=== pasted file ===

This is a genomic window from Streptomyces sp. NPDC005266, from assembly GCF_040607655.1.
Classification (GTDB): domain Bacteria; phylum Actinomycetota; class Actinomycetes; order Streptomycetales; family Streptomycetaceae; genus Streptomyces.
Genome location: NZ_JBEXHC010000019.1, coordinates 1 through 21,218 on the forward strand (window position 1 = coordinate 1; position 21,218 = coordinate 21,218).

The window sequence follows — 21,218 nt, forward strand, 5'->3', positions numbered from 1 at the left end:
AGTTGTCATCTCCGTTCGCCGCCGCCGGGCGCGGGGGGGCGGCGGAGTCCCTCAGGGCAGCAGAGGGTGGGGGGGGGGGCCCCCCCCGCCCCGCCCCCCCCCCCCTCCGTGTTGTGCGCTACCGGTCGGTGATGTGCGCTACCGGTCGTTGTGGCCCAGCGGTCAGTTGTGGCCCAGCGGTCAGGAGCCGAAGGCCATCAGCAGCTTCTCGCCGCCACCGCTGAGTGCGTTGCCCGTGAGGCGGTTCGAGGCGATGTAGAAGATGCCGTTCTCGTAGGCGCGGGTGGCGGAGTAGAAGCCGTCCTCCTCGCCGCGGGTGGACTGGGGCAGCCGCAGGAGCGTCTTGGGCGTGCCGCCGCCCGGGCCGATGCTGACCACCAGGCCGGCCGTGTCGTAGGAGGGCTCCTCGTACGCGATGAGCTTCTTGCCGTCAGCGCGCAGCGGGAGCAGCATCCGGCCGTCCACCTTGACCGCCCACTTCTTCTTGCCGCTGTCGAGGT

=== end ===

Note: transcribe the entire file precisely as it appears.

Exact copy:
This is a genomic window from Streptomyces sp. NPDC005266, from assembly GCF_040607655.1.
Classification (GTDB): domain Bacteria; phylum Actinomycetota; class Actinomycetes; order Streptomycetales; family Streptomycetaceae; genus Streptomyces.
Genome location: NZ_JBEXHC010000019.1, coordinates 1 through 21,218 on the forward strand (window position 1 = coordinate 1; position 21,218 = coordinate 21,218).

The window sequence follows — 21,218 nt, forward strand, 5'->3', positions numbered from 1 at the left end:
AGTTGTCATCTCCGTTCGCCGCCGCCGGGCGCGGGGGGGCGGCGGAGTCCCTCAGGGCAGCAGAGGGTGGGGGGGGGGGCCCCCCCCGCCCCGCCCCCCCCCCCCTCCGTGTTGTGCGCTACCGGTCGGTGATGTGCGCTACCGGTCGTTGTGGCCCAGCGGTCAGTTGTGGCCCAGCGGTCAGGAGCCGAAGGCCATCAGCAGCTTCTCGCCGCCACCGCTGAGTGCGTTGCCCGTGAGGCGGTTCGAGGCGATGTAGAAGATGCCGTTCTCGTAGGCGCGGGTGGCGGAGTAGAAGCCGTCCTCCTCGCCGCGGGTGGACTGGGGCAGCCGCAGGAGCGTCTTGGGCGTGCCGCCGCCCGGGCCGATGCTGACCACCAGGCCGGCCGTGTCGTAGGAGGGCTCCTCGTACGCGATGAGCTTCTTGCCGTCAGCGCGCAGCGGGAGCAGCATCCGGCCGTCCACCTTGACCGCCCACTTCTTCTTGCCGCTGTCGAGGT